Dad is Falling
It seems like every other time I talk to my 80-year-old father, he reports that he has fallen. I live about two hours from him, which means I see him once or twice monthly. I am not sure why he falls so frequently, and though he tells me about the falls, I know little else. What is the best way to approach this situation?
We two-legged humans do fall down at times, and occasionally we get hurt. Falls in the elderly are more common and are of greater concern because of the increased likelihood of a fracture and consequent medical issues related to hospitalizations. They are also less able to get up and call for help when the fall occurs. Add that to the fact that many older adults are living alone.
The nice factor here is that your father is actually keeping you informed about his falls. You run a far greater risk with a parent that hides the truth or is in denial. Think of this information as a gift. Before you draw any conclusions, it is important to collect information about each fall. The reason you want to do this is because the solution could be quite simple.
Here are some examples of easy fixes for common falls:
- Salt the sidewalks.
- Use a cane.
- Install grab bars and place a non-skid mat inside/outside the shower stall.
- Procure a shower chair.
- Tidy-up or rearrange furniture to clear household walkways.
- Use a cane or walker at night when balance may be more compromised.
- Use a nightlight to ensure the path to the bathroom is visible.
When you collect information, write it down so that you can review the facts and compare each incident before you draw conclusions. This is where you become a bit like Sherlock Holmes.
Collect the following information about each fall:
- What time of day and where did the fall occur?
- What was he attempting to do at the time?
- What type of footwear did he have on?
- What type of surface did he fall on?
- Were there any medication lapses or changes?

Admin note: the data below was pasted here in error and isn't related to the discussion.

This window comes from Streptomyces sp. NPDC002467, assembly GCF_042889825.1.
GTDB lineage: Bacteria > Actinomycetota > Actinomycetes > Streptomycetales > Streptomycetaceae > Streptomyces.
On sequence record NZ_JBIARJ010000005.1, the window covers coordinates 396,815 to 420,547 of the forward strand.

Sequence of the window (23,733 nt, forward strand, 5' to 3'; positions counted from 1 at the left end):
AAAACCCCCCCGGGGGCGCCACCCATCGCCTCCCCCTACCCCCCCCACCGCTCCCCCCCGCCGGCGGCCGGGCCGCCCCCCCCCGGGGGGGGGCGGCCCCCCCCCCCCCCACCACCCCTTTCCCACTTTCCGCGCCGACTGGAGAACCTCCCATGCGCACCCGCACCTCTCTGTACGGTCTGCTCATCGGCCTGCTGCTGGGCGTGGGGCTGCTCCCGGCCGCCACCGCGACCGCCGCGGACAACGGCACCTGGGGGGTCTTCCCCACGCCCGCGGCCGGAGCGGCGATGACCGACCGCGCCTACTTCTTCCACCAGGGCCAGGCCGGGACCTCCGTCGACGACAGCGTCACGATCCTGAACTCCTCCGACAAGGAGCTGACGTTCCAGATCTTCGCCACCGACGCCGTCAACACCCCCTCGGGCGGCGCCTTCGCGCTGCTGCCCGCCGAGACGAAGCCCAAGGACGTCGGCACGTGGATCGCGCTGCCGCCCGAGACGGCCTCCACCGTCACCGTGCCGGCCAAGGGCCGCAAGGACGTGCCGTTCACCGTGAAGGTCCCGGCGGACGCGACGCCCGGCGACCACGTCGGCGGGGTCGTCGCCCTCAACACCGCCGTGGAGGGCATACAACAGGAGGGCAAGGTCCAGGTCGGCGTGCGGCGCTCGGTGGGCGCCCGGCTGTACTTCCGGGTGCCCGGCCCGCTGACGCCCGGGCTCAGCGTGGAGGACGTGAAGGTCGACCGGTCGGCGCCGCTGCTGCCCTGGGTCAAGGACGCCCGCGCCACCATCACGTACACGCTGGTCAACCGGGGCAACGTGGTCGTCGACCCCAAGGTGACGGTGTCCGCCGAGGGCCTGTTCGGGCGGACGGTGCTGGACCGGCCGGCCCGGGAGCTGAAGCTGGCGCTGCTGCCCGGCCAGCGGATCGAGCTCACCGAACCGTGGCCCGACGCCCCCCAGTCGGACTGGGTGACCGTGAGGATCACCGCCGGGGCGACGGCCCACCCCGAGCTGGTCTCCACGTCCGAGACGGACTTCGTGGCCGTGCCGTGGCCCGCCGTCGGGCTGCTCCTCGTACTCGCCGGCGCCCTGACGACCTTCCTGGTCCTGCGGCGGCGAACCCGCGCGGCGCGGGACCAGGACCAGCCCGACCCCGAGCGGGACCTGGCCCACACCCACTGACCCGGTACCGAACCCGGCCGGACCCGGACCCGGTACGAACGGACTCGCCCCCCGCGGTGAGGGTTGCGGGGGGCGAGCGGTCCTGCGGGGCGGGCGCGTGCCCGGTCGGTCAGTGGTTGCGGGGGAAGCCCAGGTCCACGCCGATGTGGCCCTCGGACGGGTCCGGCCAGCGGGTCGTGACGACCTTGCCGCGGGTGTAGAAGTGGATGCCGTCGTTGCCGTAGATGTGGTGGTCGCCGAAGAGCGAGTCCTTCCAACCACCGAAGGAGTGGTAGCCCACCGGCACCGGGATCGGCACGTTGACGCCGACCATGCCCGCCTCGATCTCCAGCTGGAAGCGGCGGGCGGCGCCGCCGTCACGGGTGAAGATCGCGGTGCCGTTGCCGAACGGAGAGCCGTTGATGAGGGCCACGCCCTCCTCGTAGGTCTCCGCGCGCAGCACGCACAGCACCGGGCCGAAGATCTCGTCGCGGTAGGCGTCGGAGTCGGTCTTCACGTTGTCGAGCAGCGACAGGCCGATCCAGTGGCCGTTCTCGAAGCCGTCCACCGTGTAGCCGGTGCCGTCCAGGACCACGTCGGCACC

- Was there alcohol involved?
- Have there been any recent changes in furniture placement?
- Have there been any changes in overall health?
- What happened just before the fall?
- What does he believe caused the fall?
Once you have collected the facts surrounding each fall, you will have a clearer picture of what is not causing your father’s falls. That information will also help you eliminate problems to fix. For instance, if he is always falling with good footwear on, his shoes may not be the problem. If he always falls in the house, slippery sidewalks are not your problem. I am sure you see my point on this. When you narrow the potential causes, you will likely start to see a pattern. He may be falling only outside, or when getting up from chairs, or when doing something that requires balance that he no longer has.
Now that you have information, have a detailed discussion with your father. Since he is telling you about his falls, I suspect he is a bit concerned and may welcome some suggestions. His physician may be able to offer advice or a therapy referral if needed. Being safe in his environment is important to his independence. Your time spent is important to your father’s independence, so get on it as quickly as you can.
"Do what you can, give it your best, and help Dad to hire the rest."
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